Guest Post: Reconciling the Okay Mom and Anti-Mom

The more I spend time getting to know other LDS women, who are willing to give us a glimpse into their very personal lives, and how they faithfully strive to live the gospel of Jesus Christ, in the midst of the realities of everyday life (The honest kind, and not the cutesy life, that is often portrayed online; which for some may be true.) the greater respect I gain for their faithfulness and example, and desire to recommit myself in my own efforts to try just a little more, each day, to lift another along the way, too.

I see that quality in both of these covenant mothers who have agreed to share their thoughts on mothering in this post: Joyce Brinton Anderson and Stephanie Dibbs Sorenson; two strong voices for righteous principles. I love and respect both of these sisters and feel a great bond with each of them; bound tightly with our love for the truths of the gospel, and a commitment to the same covenants.

It's a pleasure to honor Joyce Brinton Anderson and Stephanie Dibbs Sorensen: two covenant mothers among women...

Guest Post: Mothering With Power, Strength and Conviction

I'm honored to present four beautiful women in this post, who will share some of their sweet and profound thoughts about motherhood. Each one of them, have come into my life in different ways, but all of them, rooted in the very same cause: a love for the family as ordained by God. There have been more than a few occasions that each of us have had cause to find ourselves in either personal one-on-one conversation, or in a group discussion about serious issues affecting home and family, which all of us are deeply concerned about, and find reason to share a sweet sisterhood; which is why I am sharing all of these sisters with you this week. I can't think of a better way to connect with other LDS women, than on this occasion of honoring divine womanhood and every woman's inherent nature to mother.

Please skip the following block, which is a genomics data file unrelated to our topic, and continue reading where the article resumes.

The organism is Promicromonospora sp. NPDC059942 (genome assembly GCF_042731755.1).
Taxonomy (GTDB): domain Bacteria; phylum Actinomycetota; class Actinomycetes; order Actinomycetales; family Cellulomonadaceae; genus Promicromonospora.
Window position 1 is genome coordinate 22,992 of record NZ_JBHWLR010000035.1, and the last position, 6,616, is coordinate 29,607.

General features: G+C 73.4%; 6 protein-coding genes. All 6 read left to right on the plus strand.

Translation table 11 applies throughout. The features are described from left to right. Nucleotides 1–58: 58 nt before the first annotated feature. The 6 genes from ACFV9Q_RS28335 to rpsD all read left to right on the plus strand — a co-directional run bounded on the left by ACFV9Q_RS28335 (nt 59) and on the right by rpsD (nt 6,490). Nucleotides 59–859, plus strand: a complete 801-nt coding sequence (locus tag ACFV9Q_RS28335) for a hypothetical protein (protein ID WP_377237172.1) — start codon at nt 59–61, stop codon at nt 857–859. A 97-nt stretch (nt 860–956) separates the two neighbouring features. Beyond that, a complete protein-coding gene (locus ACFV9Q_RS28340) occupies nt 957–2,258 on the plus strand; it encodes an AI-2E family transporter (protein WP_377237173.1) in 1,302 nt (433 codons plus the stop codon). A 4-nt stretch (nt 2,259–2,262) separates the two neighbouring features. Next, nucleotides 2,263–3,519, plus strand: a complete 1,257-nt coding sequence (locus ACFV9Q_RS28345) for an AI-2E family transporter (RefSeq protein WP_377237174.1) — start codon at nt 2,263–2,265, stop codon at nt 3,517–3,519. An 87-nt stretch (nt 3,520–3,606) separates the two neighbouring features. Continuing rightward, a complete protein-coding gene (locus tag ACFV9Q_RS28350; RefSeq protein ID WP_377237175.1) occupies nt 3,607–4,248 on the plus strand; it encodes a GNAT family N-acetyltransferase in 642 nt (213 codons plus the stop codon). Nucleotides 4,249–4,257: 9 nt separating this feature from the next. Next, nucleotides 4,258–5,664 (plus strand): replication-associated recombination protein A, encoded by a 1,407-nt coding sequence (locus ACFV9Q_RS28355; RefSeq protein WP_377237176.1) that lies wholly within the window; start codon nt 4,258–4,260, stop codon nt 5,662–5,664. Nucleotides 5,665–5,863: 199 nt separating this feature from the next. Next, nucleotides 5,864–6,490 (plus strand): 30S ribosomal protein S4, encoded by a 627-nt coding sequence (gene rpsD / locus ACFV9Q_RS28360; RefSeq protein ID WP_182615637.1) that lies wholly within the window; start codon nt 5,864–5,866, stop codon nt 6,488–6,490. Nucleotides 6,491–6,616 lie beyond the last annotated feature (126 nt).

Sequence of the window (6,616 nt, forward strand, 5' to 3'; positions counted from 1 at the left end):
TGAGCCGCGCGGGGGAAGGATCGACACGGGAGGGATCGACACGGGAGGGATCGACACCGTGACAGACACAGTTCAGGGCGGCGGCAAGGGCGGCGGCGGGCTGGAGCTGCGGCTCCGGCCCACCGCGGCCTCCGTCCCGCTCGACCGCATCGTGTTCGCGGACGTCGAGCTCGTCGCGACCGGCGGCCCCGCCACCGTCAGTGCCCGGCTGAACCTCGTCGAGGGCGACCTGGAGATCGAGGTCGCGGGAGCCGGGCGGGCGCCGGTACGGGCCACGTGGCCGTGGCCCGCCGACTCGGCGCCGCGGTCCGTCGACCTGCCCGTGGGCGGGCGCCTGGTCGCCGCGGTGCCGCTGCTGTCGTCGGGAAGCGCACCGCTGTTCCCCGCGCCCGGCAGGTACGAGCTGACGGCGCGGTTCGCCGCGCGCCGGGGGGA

I wish I could tell you, specifically, details about each of these women; worthy of your time to get to know beyond this page. Of the four, thus far I have only met Jan in person. And oh my, she is just as fun as you would think she would be, by looking at her in the picture you see here! And as wise as her writing.

Diane and I have plans to attend family conferences in the future. And Jocelyn and I will no doubt meet eventually; it's in the cards, I'm certain. It's not possible to keep crashing into the same person over this thing or that, and not be destined to be in the same place, eventually. Christina and I have recently found a connection. There is no doubt we are on a similar path; we think too much alike. I love how this great web continues to weave our lives together.

On this day, I honor four beautiful Mothers in Israel: Jocelyn Christensen, Christina Bartholomew, Diane Robertson and Jan Tolman, and thank them, for sharing a part of themselves, with us...